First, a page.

Since its invention, the cost of metal 3D printing continues to decline, fueling demand for this technology. This has broadened its availability and affordability to businesses as well as to home-based business owners and hobbyists. With the increased use of this technology, especially by people who may be less familiar with operating this equipment, the material/structural integrity of finished 3D printed parts, or with copyright infringement laws, suggests a greater exposure to a new set of liabilities and legal issues.
A metal 3D printed object can have material and/or structural flaws. These flaws may stem from a defect of the raw material, the product design, the CAD and layering process, or the underlying manufacturing process.
The most common manufacturing defect is called “vapor depressions.”9 These are cavities produced when the laser drills into the metal and pockets of gas become trapped into the layers. This causes imperfections that could lead to cracks or other defects in the final product, compromising its integrity and resulting in a potential financial loss.
If a loss occurs then what are the ramifications? If a metal 3D printed part fails, who would be responsible and liable? Would it be the entity that designed the part or its production, or is it the manufacturer of the 3D printer or the developer of the 3D printer CAD software? Given the rapidly evolving state of this new market, it may not be easy to clearly delineate the responsible party and liability in such cases.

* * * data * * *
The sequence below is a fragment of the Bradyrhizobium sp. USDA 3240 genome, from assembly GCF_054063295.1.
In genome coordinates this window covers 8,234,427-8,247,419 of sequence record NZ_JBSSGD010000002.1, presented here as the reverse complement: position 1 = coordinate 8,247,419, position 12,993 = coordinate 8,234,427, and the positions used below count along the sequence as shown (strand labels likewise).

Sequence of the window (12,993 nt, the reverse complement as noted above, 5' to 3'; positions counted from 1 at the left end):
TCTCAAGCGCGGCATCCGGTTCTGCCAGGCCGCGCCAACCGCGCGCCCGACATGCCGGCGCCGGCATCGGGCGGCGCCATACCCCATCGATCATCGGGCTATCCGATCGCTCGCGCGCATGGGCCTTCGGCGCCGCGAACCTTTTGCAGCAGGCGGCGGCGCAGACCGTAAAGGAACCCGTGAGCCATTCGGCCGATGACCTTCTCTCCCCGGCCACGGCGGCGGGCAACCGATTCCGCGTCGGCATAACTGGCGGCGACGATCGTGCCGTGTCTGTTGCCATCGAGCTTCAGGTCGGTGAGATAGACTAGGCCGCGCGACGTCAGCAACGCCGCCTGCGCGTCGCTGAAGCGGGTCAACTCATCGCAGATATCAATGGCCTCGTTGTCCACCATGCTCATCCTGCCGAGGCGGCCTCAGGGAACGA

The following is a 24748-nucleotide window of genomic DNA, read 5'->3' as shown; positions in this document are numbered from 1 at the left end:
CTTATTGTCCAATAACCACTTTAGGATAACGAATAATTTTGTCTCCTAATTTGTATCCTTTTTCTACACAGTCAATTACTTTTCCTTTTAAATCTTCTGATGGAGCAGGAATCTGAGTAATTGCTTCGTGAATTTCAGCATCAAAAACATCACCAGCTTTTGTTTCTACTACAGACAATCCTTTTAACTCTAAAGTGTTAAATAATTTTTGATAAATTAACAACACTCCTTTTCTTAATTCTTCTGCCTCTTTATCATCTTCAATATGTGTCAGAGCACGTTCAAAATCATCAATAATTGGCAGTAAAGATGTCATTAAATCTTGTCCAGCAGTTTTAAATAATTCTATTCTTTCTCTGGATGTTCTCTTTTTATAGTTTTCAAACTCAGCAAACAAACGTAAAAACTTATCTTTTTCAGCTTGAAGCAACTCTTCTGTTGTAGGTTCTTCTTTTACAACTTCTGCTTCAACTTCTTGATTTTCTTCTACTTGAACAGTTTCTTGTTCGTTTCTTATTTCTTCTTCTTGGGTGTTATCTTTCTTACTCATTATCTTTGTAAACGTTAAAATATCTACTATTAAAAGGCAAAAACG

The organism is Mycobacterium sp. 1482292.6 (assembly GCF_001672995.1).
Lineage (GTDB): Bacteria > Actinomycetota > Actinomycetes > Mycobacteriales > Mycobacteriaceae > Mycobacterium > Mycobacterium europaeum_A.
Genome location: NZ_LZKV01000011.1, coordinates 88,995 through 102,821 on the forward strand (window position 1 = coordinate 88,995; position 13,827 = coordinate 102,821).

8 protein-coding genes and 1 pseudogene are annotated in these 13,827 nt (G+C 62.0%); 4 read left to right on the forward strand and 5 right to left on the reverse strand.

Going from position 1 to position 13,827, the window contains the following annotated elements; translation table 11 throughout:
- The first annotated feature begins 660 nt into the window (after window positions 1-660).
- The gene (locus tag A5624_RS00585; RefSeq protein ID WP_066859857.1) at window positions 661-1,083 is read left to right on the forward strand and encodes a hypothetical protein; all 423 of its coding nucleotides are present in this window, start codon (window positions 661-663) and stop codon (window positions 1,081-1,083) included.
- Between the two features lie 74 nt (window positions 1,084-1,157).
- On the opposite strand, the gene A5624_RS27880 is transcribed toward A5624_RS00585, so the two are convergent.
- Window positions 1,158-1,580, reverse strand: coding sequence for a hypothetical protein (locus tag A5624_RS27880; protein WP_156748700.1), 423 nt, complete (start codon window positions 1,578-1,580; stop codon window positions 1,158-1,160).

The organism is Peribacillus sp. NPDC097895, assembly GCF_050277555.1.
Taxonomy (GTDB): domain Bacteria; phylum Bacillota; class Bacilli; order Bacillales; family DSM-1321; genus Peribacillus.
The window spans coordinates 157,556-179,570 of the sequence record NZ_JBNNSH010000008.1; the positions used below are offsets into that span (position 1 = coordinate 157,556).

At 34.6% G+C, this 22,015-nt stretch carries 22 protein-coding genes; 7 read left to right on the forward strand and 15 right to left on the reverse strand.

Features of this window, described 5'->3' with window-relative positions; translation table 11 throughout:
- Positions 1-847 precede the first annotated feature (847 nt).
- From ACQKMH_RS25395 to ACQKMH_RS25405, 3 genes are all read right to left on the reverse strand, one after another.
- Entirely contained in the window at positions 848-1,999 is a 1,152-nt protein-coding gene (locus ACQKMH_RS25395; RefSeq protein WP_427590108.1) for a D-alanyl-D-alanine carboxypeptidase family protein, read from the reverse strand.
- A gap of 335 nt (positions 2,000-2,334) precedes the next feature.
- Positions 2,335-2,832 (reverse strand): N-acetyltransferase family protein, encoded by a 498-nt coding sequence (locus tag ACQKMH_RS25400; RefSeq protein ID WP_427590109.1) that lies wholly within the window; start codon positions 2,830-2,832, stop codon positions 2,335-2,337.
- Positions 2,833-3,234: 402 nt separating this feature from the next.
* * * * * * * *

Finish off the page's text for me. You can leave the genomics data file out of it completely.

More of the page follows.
From an insurance perspective, the types of claims and loss scenarios that could result from metal 3D printing exposures include:
- Workers Compensation - Employees could be exposed to printing materials with proprietary ingredients that could have a latent occupational disease exposure, or they may injure themselves operating certain equipment.
- Intellectual Property Rights (“IP”) - IP enforcement issues may occur as anyone with a metal 3D printer is able to print replicas of patented devices and/or copyrighted parts?10 These concerns are further heightened for more complex and technical products such as parts used in airplanes and in medical applications.
- Products Liability - There could also be issues with the metal 3D printer itself. The printer may have a manufacturing defect, or erroneous or missing instructions and warning labels. These could lead to typical products liability claims against the printer manufacturer stemming from property damage and/or bodily injury to individuals that use the metal 3D printers.
Additionally, with the metal 3D manufacturing of medical products, specifically implantable components and devices, there is exposure from contamination, metal leaching, product failure and product recall.11
The first 3D product printing litigation is a class action suit against the 3D printer manufacturer Makertbot. According to reports, they were alleged to knowingly selling faulty printers with poor printing quality and recurring problems.12
To date, metal 3D printing product liability cases have been limited, as the technology is relatively new and in limited use. How liability is apportioned to the various parties in this manufacturing chain is evolving. What is certain is that the law will need to adapt as metal and other forms of 3D printing become more available in the marketplace and relevant in the supply chain.